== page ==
Why Crocs Are Essential to My Life With Mental Illness
One day in my human behavior class, the topic was mental illness and she opened it up to us, “Stand on the left side of the room if you think a patient on a psychiatric unit can have their shoelaces. Stand on the right side of the room if you think a patient cannot.” Having gotten to know my cohort quite well, I was not surprised to find myself standing alone, on the right side. My professor looked at me with a huge grin having known a great deal about me and my mental health experiences, she looked to me further. My classmates’ eyes widened. The discussion and series of questions began.
Technically, we were all correct. In my experience, some facilities allow them whereas others do not. Other items I have found that may not be allowed are strings, belts, jewelry except a wedding ring, and a forgotten one are elastic hair ties that have a small metal-like piece. This is what I have learned over the years as an adult on a general psychiatric unit combined with substance use disorders excluding involuntary units, more serious mental illnesses, eating disorder units, and those for children and adolescents
Some of our discussion didn’t end there. Eventually it continued with friends in my dorm room. Having a kitten live with me as my approved emotional support animal, I often had visitors, many who became my friends and nicknamed me, “Counselor Christina.” With some, the long-standing tease became about the fact I had Crocs. To them, they weren’t cool, they were out of style, and one wouldn’t be seen with me in her presence! I am not a fan of flip-flops, therefore Crocs worked well for me. While I knew my friends enjoyed joking around, I didn’t mind the friendly no-harm banter and there was a method to my “madness.” At the time, I was too embarrassed to tell them the truth. I was self-conscious. For me, Crocs were about comfort, convenience, and dependability. The truth was I was in this revolving door of inpatient psychiatric hospitalization stays. I knew I could go in at anytime, anywhere. But no matter where I’d end up, Crocs were always allowed in the places I have been.
It was such a sinking feeling to have friends over having a great time wondering how long it will last this time before Crocs are my only option for five to seven or so days. In the midst of fun, how do I break this news to them about my history? One semester I lied to them about a physical illness when in reality I was inpatient and my psychiatrist discharged me late into the beginning of the next semester. My friends were grateful for my return but they knew something was up. It was time “Counselor Christina” do most of the talking while attempting to raise awareness since many of us majored in some sort of helping profession.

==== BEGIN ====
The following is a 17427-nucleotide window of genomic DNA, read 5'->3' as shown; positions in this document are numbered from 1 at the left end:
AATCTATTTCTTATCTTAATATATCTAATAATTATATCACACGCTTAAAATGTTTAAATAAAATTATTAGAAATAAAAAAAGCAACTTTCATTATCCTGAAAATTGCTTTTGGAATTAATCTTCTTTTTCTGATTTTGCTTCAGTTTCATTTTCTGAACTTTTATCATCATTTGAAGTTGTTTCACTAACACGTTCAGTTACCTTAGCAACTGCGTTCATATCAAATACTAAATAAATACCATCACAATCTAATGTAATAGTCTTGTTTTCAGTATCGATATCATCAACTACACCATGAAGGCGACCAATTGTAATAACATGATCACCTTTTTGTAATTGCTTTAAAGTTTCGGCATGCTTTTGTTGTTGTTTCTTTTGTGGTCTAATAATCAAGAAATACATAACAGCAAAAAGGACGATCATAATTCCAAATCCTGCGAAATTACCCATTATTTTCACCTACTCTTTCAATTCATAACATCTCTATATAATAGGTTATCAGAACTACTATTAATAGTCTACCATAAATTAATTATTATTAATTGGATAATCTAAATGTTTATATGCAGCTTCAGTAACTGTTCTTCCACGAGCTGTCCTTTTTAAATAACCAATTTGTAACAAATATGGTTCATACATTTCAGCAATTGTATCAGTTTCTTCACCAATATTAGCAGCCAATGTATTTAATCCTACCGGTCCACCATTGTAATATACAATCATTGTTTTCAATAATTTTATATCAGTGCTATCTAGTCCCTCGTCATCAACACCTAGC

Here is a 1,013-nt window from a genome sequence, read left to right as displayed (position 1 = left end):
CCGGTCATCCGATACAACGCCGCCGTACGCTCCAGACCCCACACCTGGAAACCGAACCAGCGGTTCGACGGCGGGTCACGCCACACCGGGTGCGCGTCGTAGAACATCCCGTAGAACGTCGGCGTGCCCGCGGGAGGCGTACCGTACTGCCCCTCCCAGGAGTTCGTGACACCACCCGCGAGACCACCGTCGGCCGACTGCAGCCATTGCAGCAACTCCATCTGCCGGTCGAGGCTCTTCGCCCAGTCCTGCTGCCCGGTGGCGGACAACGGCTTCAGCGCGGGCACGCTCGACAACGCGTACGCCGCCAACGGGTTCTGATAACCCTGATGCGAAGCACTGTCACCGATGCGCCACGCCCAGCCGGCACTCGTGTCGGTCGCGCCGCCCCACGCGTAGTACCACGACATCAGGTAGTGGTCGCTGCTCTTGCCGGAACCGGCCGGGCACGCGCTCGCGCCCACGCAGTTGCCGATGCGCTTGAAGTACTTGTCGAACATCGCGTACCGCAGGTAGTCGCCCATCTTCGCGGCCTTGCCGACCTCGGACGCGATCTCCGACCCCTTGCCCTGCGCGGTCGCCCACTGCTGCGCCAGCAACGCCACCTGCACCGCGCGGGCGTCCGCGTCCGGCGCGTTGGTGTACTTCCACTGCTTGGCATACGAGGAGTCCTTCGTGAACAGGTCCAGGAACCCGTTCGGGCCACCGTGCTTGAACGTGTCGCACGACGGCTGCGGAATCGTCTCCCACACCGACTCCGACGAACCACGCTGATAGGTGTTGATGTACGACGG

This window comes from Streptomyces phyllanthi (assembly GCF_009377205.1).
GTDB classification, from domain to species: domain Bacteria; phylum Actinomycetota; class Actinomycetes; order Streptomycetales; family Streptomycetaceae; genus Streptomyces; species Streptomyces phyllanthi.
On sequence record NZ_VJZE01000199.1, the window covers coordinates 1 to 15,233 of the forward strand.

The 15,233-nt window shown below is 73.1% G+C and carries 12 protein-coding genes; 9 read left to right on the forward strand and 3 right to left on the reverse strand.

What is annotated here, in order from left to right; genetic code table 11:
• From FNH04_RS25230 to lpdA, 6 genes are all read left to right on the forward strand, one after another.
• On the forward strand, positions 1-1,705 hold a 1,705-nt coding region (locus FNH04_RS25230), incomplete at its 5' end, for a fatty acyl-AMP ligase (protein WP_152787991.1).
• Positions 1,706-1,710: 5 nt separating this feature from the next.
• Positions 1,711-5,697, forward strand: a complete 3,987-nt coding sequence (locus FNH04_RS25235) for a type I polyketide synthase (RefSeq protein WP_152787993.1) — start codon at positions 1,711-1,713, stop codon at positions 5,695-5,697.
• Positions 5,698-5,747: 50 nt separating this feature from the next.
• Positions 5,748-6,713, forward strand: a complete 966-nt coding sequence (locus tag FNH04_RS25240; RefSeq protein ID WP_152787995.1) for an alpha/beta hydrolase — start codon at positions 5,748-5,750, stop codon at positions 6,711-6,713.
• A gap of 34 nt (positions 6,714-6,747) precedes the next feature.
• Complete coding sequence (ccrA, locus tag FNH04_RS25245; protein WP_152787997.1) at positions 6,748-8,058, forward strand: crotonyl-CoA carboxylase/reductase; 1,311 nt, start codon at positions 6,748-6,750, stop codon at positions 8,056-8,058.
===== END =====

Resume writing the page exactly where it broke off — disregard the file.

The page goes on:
campus, I included the necessities, items that made me happy and helped manage symptoms, medications, and always in the back of my mind — making sure I had what I needed in case of an inpatient stay. Family would be too far to visit and drop off essentials I forgot. All these things from medications to fidgets to photos to Crocs must be packed wherever I go, from sleeping at a friend’s or visiting home. Regardless of how many inpatient stays I’ve had or where, I need to be as comfortable and especially have as much familiarity as possible.
During my time as a transfer student at University, the sole purpose of Crocs during those years were continued light-hearted jokes and a cave where my emotional support cat hid toys in. A semester later, I returned to the University for graduate school. The last fall semester I became very manic and unsafe. My then gracious roommate drove me to my psychiatrist and then another, newbie for me, psychiatric hospital.
Full of anxiety, I walked on the unit unsure of what items they would allow from my suitcase. Then I looked down and smiled. At least I had my Crocs and all the laughs my friends shared over them. I’m a proud Crocs owner, having been with me over 15 years, every stay except one. They remind me I am tough and determined, that I want to continue healing and the only way to do that is to put one foot in front of the other. Always.
Getty image by TineM